Two Valuations: Polar Opposites

By John Stewart

I have sitting before me on my desk valuation folders for two different printing firms. One is green and the other yellow. The colors themselves don't mean anything, but the contrast between what they each contain inside is simply shocking.

I finished both valuations late last week.

The Green Folder represents a company projected to do almost $700,000 in 2011. Two years ago their sales were $820,000 but the drop in sales doesn't concern me. It is typical in this industry. What does concern me is that this company's final valuation came in at less than $50,000! That doesn't mean they can't sell the business for more or that the customer list itself might have a higher value, but from a strict valuation standpoint, based upon actual financial performance, the business has little value.

How does that possibly happen? Well the owner will make less than $18,000 in total owner's compensation this year - that's less than all of the six remaining employees will earn this year. With that low a salary, this company doesn't even come close to the threshold we set for a fair market salary for an owner, thus it is producing no "excess earnings."

Without excess earnings, the company has virtually no value. It assets are old and total $89,000 but even that amount is penalized by the significant negative excess earnings. This company may sell for more than our estimated value, but not by much, and only because a new buyer may be willing to certain risks above and beyond what our formula suggests.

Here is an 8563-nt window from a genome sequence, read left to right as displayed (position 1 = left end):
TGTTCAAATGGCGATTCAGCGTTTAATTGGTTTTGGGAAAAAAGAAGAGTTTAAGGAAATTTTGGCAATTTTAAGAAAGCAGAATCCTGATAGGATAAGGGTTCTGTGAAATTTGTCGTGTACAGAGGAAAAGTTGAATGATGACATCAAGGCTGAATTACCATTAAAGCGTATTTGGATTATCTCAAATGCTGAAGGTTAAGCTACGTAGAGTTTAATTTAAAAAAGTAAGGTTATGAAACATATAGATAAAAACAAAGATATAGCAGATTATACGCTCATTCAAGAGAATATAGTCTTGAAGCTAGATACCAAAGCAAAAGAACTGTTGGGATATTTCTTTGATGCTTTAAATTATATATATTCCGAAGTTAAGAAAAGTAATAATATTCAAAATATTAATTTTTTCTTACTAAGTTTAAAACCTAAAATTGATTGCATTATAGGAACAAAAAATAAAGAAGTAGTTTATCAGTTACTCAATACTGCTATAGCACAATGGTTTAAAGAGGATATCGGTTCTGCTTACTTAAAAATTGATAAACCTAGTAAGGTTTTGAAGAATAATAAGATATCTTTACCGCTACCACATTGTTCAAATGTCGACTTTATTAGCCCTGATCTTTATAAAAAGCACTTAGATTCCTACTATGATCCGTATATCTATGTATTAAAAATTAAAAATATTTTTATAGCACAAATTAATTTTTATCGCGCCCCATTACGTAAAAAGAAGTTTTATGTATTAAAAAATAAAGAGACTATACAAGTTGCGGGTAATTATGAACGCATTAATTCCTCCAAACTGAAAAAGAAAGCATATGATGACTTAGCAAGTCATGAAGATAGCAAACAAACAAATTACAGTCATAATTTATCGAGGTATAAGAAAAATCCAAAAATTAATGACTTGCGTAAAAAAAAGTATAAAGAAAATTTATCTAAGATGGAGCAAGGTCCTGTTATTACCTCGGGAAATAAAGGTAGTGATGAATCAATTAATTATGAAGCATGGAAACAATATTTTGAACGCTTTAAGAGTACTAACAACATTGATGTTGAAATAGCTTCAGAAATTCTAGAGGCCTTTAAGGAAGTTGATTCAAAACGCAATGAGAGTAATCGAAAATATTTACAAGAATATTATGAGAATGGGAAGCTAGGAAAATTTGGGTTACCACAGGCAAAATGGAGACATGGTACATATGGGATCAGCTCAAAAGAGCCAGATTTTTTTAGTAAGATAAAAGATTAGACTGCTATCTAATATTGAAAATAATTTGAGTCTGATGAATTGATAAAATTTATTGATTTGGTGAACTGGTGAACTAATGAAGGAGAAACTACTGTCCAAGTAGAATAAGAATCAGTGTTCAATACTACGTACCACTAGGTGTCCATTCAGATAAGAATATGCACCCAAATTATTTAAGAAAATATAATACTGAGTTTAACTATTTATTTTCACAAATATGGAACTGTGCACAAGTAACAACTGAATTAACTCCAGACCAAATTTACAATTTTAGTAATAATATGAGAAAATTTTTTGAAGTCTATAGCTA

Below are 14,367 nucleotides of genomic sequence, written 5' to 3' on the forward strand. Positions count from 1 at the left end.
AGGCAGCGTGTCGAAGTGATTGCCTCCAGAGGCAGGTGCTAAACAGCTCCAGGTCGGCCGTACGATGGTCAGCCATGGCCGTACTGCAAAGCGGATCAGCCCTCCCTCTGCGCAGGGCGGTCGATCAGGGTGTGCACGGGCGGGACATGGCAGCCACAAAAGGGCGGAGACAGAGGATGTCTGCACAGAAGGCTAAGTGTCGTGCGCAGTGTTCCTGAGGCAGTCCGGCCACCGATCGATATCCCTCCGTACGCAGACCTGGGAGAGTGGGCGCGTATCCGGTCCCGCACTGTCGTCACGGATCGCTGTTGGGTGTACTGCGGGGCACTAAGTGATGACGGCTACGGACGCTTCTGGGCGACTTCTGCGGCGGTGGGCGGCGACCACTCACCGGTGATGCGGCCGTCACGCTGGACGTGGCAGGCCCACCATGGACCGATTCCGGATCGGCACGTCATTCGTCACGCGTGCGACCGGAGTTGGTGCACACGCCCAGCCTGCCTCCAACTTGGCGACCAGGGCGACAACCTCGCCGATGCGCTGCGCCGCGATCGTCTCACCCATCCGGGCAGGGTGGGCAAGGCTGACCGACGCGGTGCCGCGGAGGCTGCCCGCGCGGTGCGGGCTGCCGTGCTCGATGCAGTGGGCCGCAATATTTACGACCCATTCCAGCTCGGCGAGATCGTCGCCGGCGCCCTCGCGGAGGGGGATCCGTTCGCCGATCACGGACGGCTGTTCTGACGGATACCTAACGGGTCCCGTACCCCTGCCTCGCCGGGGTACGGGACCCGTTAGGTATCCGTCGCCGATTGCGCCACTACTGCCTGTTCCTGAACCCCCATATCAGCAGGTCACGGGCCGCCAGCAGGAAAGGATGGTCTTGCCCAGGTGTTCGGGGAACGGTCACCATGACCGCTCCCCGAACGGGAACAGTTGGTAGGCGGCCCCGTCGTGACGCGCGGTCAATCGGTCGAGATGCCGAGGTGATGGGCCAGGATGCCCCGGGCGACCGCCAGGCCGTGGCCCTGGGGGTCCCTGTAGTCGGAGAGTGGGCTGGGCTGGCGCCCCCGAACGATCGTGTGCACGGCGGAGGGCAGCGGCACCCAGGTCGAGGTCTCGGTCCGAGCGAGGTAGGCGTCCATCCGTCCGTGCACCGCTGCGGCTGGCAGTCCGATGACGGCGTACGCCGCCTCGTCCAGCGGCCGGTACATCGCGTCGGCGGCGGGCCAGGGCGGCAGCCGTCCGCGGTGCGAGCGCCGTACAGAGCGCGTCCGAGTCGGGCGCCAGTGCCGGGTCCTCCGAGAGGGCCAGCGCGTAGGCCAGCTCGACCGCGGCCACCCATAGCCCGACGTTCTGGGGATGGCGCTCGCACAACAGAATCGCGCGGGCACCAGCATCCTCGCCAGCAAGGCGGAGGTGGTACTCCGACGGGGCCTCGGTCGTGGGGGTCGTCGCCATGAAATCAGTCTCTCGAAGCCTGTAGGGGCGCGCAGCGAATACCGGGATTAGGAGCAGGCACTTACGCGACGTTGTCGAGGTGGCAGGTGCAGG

What about the Yellow Folder? The yellow folder represents a polar opposite of the prior company. This company did $1,218,902 in sales in 2010. The sales for this company have remained strikingly similar for the past four years, despite the recession. Interesting that this company employs a total of only seven employees (including the owner) which is only one employee more than our previous company - thus producing a Sales Per Employee of $174,000! Total owner's compensation for this company in 2010 was $280,000 which results in a 23% OC ratio.

Combined with a solid list of productive assets, the valuation on this company came in between -$910,000 and $1,122,000! The only problem is that it is almost too profitable! While, in our sound judgment, the business can easily fund its own purchase, at that high a purchase price there are simply far fewer qualified buyers, especially buyers with printing experience.

One more thing about this company: Although the company is very valuable, I have told the owner that his facility, in terms of general appearance and cleanliness, comes across as sort of a "pig sty". It needs a major clean-up or it could result in offers being $100,000 to $200,000 lower based on that first impression.

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